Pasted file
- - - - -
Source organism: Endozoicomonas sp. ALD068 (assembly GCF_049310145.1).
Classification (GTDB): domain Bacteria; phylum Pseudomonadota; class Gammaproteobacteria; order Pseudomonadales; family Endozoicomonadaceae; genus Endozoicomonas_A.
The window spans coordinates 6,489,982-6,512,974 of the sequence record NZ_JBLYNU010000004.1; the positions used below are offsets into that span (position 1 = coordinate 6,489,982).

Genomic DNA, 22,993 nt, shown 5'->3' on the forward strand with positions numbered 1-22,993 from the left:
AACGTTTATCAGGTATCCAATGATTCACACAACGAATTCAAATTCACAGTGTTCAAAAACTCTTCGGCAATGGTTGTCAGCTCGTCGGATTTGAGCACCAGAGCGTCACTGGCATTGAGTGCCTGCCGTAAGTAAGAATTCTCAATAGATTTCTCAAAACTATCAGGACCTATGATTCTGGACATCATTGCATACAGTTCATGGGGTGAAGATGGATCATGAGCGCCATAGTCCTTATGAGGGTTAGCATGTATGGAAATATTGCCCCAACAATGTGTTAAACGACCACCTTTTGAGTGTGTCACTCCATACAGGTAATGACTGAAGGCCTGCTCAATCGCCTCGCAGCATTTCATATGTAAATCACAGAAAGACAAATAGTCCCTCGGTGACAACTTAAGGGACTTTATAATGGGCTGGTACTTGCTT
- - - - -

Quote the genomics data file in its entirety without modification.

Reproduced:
Source organism: Endozoicomonas sp. ALD068 (assembly GCF_049310145.1).
Classification (GTDB): domain Bacteria; phylum Pseudomonadota; class Gammaproteobacteria; order Pseudomonadales; family Endozoicomonadaceae; genus Endozoicomonas_A.
The window spans coordinates 6,489,982-6,512,974 of the sequence record NZ_JBLYNU010000004.1; the positions used below are offsets into that span (position 1 = coordinate 6,489,982).

Genomic DNA, 22,993 nt, shown 5'->3' on the forward strand with positions numbered 1-22,993 from the left:
AACGTTTATCAGGTATCCAATGATTCACACAACGAATTCAAATTCACAGTGTTCAAAAACTCTTCGGCAATGGTTGTCAGCTCGTCGGATTTGAGCACCAGAGCGTCACTGGCATTGAGTGCCTGCCGTAAGTAAGAATTCTCAATAGATTTCTCAAAACTATCAGGACCTATGATTCTGGACATCATTGCATACAGTTCATGGGGTGAAGATGGATCATGAGCGCCATAGTCCTTATGAGGGTTAGCATGTATGGAAATATTGCCCCAACAATGTGTTAAACGACCACCTTTTGAGTGTGTCACTCCATACAGGTAATGACTGAAGGCCTGCTCAATCGCCTCGCAGCATTTCATATGTAAATCACAGAAAGACAAATAGTCCCTCGGTGACAACTTAAGGGACTTTATAATGGGCTGGTACTTGCTT